The Arctic is on the front lines of global climate change, warming more than twice as fast as lower latitudes. Now in its 10th year, the Arctic Report Card provides the latest Arctic observations from an international team of more than 70 scientists in 10 countries about changes in Arctic air and sea temperatures, snow, sea ice, vegetation, and the Greenland ice sheet. This year’s report will also include updates on fish and walrus populations, Arctic river discharge and community-based monitoring.
Rick Spinrad, National Oceanic and Atmospheric Administration (NOAA) Chief Scientist, Washington, D.C., U.S.A.;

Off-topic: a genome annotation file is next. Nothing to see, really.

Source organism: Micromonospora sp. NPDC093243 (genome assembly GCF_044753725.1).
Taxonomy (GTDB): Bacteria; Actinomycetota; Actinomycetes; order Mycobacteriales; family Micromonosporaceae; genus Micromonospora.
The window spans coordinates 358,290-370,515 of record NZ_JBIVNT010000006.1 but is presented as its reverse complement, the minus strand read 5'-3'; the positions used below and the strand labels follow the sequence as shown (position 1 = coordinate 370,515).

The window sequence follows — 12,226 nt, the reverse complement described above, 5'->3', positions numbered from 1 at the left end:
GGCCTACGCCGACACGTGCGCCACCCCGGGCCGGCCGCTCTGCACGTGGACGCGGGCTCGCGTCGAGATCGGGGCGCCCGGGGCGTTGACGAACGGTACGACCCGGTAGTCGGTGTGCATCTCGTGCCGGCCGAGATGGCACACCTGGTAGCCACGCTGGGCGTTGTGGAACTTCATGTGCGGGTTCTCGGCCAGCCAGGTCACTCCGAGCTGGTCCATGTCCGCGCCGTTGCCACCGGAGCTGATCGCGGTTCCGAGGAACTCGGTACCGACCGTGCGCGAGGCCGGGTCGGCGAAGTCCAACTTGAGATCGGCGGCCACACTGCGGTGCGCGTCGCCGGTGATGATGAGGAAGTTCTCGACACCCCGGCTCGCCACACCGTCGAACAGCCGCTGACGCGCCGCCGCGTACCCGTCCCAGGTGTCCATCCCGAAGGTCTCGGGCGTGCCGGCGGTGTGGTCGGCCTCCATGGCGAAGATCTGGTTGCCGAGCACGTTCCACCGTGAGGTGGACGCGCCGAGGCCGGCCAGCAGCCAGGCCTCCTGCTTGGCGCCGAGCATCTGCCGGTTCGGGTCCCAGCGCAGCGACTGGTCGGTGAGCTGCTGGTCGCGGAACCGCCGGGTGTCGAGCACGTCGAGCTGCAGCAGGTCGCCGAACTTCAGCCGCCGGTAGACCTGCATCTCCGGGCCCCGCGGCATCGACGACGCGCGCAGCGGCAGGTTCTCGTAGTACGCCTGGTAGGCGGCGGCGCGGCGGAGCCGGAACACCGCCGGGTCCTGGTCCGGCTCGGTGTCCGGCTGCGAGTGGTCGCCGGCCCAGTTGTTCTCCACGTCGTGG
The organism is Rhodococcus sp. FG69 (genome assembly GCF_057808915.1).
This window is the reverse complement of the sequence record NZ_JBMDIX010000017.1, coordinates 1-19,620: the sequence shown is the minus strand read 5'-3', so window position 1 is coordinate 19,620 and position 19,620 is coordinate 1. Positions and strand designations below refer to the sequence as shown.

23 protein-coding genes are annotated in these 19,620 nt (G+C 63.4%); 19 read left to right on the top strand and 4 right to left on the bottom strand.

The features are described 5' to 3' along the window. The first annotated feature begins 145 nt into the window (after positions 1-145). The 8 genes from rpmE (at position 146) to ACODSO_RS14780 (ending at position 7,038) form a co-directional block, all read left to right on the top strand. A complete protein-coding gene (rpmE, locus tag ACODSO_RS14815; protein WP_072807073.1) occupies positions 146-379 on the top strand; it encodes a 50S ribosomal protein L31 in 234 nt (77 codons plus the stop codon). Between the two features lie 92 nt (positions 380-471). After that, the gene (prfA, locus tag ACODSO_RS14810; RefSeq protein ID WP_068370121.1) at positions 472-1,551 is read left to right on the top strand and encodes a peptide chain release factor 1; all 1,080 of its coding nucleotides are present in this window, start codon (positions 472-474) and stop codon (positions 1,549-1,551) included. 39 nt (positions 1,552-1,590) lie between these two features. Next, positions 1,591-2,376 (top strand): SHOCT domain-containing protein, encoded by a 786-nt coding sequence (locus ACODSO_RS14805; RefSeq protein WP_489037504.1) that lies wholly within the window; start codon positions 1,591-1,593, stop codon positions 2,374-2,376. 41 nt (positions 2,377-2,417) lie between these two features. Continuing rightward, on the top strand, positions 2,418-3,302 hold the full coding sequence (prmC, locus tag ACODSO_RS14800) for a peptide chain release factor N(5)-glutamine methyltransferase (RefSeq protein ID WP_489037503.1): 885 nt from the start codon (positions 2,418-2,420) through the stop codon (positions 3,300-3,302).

Martin Jeffries, Arctic Science Advisor and Program Officer for Arctic and Global Prediction, U.S. Office of Naval Research, Arlington, Virginia, U.S.A.;
Jacqueline A. Richter-Menge, Research Civil Engineer, U.S. Army Corps of Engineers’ Cold Regions Research and Engineering Laboratory, Hanover, New Hampshire, U.S.A.;
Kit M. Kovacs, Biodiversity Research Program Leader, Norwegian Polar Institute, Tromsø, Norway.